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Kinbrook Island Provincial Park – A Prairie Oasis

Kinbrook Island Provincial Park – A Prairie Oasis

When Alberta Parks got the go-ahead back in May to open parks for camping at half capacity beginning in June, I was intent on getting some reservations to parks and backcountry campgrounds I’d never visited before. A getaway to local provincial parks may not be as exciting as travel to far-flung places around the globe, but I am truly thrilled just to be out of Calgary and exploring a new part of Alberta.

Kinbrook Island Provincial Park, near Brooks in eastern Alberta is the first reservation I nabbed, and the first park we have camped in this year. While I didn’t pick the best campsite, we did have a very enjoyable 24 hours out of the city – drinking wine while listening to non-stop bird song and an evening nature walk that was both beautiful and rewarding with the number of birds sighted. Come the morning we launched our kayaks and enjoyed a few hours of easy paddling on Lake Newell.

Lake Newell is a man-made reservoir that was filled in 1914 with the construction of the Bassano Dam. The lake is large, boasting over 66 square kilometres of surface area. It won’t be the prettiest lake you’ve ever seen, but in the prairies it’s a treat in the summer to have water to swim and play in. Its waters are clear and warm – so it’s the perfect destination for young families wanting some beach time, or for anyone who has a penchant for boating in the summer.

Welcome to Kinbrook Island Provincial Park
Welcome to Kinbrook Island Provincial Park

Where is Kinbrook Island?

The park is about a 2.25 hour drive east of Calgary. Drive the Trans-Canada Highway to Brooks, turn south onto Highway 873 and follow it for 13 kilometres to reach the well-signed Kinbrook Island Provincial Park turn-off. Anyone who has driven to Dinosaur Provincial Park, has in all likelihood been through Brooks, so most of the drive will feel familiar.

If you need any last minute camping or food supplies you’ll find them in Brooks.

Camping at Kinbrook Island Provincial Park

The park offers over 160 campsites in non-COVID-19 years, most with power. Right now parks are operating at half capacity – though with the spacing of the campgrounds I’m surprised that they can’t go a little higher – say two thirds capacity so more people could enjoy a getaway. There are lots of large trees, so chances are pretty good your campsite will have some shade.

When I booked our campsite, I hadn’t picked up that there was a cottage subdivision and a road behind our campsite. I wouldn’t recommend B -20, 22, 25, 28, 30, 31 or 32 along with F-77, 78, 79, 81 and 83 – if you prefer not to hear car traffic behind your campsite.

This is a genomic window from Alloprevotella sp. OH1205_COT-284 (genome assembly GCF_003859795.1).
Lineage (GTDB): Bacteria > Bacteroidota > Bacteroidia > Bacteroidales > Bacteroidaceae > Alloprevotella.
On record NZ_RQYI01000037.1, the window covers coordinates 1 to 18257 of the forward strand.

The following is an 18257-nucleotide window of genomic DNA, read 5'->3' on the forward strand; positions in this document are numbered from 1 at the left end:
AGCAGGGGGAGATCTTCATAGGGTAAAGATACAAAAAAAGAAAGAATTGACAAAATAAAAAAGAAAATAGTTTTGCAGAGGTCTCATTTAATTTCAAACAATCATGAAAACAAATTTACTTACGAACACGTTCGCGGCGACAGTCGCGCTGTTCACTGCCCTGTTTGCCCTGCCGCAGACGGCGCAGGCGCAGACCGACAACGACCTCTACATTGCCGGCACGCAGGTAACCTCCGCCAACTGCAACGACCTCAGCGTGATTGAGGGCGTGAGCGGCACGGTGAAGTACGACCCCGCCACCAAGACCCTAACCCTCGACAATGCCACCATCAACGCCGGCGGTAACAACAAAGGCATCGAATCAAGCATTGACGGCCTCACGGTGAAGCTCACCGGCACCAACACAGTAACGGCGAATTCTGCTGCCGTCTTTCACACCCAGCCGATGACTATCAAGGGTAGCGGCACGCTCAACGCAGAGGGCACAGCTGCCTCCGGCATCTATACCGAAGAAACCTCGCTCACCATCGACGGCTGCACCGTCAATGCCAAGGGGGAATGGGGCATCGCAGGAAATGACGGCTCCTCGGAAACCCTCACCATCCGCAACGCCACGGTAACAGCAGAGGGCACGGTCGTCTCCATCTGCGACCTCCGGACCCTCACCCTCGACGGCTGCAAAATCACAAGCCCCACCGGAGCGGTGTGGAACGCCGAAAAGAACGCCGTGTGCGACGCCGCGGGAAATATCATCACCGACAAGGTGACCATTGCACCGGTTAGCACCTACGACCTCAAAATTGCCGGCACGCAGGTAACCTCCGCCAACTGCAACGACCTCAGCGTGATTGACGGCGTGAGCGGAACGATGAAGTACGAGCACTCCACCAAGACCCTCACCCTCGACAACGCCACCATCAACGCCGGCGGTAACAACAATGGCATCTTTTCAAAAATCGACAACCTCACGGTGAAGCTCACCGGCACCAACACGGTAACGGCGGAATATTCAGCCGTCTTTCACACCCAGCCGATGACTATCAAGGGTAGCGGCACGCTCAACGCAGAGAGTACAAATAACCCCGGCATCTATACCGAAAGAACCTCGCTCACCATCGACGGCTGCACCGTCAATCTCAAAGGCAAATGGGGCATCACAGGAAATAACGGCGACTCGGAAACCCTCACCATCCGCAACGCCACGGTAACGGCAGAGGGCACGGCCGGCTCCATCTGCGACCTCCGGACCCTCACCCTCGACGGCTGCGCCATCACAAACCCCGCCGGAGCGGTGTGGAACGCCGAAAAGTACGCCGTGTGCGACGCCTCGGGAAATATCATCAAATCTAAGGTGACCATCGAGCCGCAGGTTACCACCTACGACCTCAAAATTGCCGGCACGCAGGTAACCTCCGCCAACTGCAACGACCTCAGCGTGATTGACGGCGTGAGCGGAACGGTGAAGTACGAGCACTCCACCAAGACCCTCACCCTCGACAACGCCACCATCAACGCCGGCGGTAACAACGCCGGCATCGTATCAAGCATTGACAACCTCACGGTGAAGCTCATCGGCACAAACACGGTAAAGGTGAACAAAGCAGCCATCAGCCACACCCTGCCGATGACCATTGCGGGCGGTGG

Knowing what I know now, I would choose to camp in the I or G areas so I could enjoy the peace and quiet and be closer to the lake. Fortunately when you’re only camping for a night, it doesn’t matter too much.

When we drove into the less than half full campground, we were met by three deer grazing on the grass. It got better. The minute we hopped out of the car the bird-song started – along with flashes of yellow and orange flitting by. We had Baltimore orioles, warblers, along with western and eastern kingbirds in abundance right off the bat. John would happily have wandered off for hours with no thought to getting a tent up or a meal prepared.

This campground enjoys large, well-spaced campsites. While all shower services are closed during COVID, washrooms are open. I found them to be very clean and non-stinky. In our case toilet paper and hand sanitizer was provided though you’re told to take your own.

It is hard to get a campsite this year with vastly reduced numbers of sites available but there may be cancellations and going forward, campsites are booked 90 days out. You can check online here. There is a reservation fee of $12 and a cost of $37/night with a hookup. I find the Alberta Parks website to be cumbersome and not intuitive, but the good news is even today, I found open campsites in August. 

We're met with deer wandering around the campsites
We’re met with deer wandering around the campsites
If I went back to Kinbrook Island Provincial Park I'd want I-136 or I -137 to be near the Nature Trail
If I went back I’d want I-136 or I -137 to be near the Nature Trail
I wouldn't recommend our campsite B-25 in Kinbrook Island Provincial Park as we had a cottage subdivision and road traffic
I wouldn’t recommend our campsite B-25 as we had a cottage subdivision and road traffic behind us
There were a couple of Plains garter snakes in and around the outhouse in the B Camping area
There were a couple of Plains garter snakes in and around the outhouse in the B Camping area

The beach in Kinbrook Island Provincial Park

The highlight of the park for many visitors is the beach. In summer I suspect you need to show up early to carve out your space. There’s a shallow slope in the water so it’s ideal for youngsters who just want to frolic at the water’s edge. I was amazed at how warm the water was in early June!